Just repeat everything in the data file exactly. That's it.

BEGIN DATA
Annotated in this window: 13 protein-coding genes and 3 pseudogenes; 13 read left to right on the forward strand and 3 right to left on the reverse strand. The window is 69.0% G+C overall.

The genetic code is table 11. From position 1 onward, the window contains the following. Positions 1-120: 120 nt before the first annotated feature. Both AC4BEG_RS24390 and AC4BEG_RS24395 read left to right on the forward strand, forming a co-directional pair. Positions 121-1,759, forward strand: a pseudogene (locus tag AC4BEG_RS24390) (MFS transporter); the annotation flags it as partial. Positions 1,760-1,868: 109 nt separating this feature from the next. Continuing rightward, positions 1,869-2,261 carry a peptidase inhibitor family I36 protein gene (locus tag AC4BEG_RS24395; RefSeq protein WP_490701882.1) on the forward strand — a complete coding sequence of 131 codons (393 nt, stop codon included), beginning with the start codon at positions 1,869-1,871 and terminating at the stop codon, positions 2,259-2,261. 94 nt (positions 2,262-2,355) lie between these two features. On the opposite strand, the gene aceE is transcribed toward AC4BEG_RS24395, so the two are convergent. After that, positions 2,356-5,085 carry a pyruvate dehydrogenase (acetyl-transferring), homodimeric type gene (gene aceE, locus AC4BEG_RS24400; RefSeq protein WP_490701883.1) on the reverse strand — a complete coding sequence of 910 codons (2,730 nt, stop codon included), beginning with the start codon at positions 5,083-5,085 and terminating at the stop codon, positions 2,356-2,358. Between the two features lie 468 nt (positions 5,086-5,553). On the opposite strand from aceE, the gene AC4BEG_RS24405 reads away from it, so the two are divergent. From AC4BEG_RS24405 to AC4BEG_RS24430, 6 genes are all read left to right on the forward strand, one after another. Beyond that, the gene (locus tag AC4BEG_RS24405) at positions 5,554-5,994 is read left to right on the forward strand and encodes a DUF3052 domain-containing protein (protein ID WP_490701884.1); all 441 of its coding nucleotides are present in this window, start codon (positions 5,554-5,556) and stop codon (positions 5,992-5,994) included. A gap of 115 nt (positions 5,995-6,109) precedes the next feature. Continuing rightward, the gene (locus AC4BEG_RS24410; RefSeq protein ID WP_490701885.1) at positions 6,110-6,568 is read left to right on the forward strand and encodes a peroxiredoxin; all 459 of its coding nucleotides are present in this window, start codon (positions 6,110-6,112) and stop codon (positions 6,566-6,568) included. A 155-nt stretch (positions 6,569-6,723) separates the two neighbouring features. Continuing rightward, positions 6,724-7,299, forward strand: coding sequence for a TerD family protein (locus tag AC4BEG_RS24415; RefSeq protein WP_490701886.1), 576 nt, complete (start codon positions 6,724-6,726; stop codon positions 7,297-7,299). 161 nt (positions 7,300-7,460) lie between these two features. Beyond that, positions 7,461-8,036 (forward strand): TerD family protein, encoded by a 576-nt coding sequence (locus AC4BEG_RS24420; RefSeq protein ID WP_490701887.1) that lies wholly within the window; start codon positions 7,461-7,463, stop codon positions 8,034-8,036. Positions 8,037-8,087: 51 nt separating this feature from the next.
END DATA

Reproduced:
Annotated in this window: 13 protein-coding genes and 3 pseudogenes; 13 read left to right on the forward strand and 3 right to left on the reverse strand. The window is 69.0% G+C overall.

The genetic code is table 11. From position 1 onward, the window contains the following. Positions 1-120: 120 nt before the first annotated feature. Both AC4BEG_RS24390 and AC4BEG_RS24395 read left to right on the forward strand, forming a co-directional pair. Positions 121-1,759, forward strand: a pseudogene (locus tag AC4BEG_RS24390) (MFS transporter); the annotation flags it as partial. Positions 1,760-1,868: 109 nt separating this feature from the next. Continuing rightward, positions 1,869-2,261 carry a peptidase inhibitor family I36 protein gene (locus tag AC4BEG_RS24395; RefSeq protein WP_490701882.1) on the forward strand — a complete coding sequence of 131 codons (393 nt, stop codon included), beginning with the start codon at positions 1,869-1,871 and terminating at the stop codon, positions 2,259-2,261. 94 nt (positions 2,262-2,355) lie between these two features. On the opposite strand, the gene aceE is transcribed toward AC4BEG_RS24395, so the two are convergent. After that, positions 2,356-5,085 carry a pyruvate dehydrogenase (acetyl-transferring), homodimeric type gene (gene aceE, locus AC4BEG_RS24400; RefSeq protein WP_490701883.1) on the reverse strand — a complete coding sequence of 910 codons (2,730 nt, stop codon included), beginning with the start codon at positions 5,083-5,085 and terminating at the stop codon, positions 2,356-2,358. Between the two features lie 468 nt (positions 5,086-5,553). On the opposite strand from aceE, the gene AC4BEG_RS24405 reads away from it, so the two are divergent. From AC4BEG_RS24405 to AC4BEG_RS24430, 6 genes are all read left to right on the forward strand, one after another. Beyond that, the gene (locus tag AC4BEG_RS24405) at positions 5,554-5,994 is read left to right on the forward strand and encodes a DUF3052 domain-containing protein (protein ID WP_490701884.1); all 441 of its coding nucleotides are present in this window, start codon (positions 5,554-5,556) and stop codon (positions 5,992-5,994) included. A gap of 115 nt (positions 5,995-6,109) precedes the next feature. Continuing rightward, the gene (locus AC4BEG_RS24410; RefSeq protein ID WP_490701885.1) at positions 6,110-6,568 is read left to right on the forward strand and encodes a peroxiredoxin; all 459 of its coding nucleotides are present in this window, start codon (positions 6,110-6,112) and stop codon (positions 6,566-6,568) included. A 155-nt stretch (positions 6,569-6,723) separates the two neighbouring features. Continuing rightward, positions 6,724-7,299, forward strand: coding sequence for a TerD family protein (locus tag AC4BEG_RS24415; RefSeq protein WP_490701886.1), 576 nt, complete (start codon positions 6,724-6,726; stop codon positions 7,297-7,299). 161 nt (positions 7,300-7,460) lie between these two features. Beyond that, positions 7,461-8,036 (forward strand): TerD family protein, encoded by a 576-nt coding sequence (locus AC4BEG_RS24420; RefSeq protein ID WP_490701887.1) that lies wholly within the window; start codon positions 7,461-7,463, stop codon positions 8,034-8,036. Positions 8,037-8,087: 51 nt separating this feature from the next.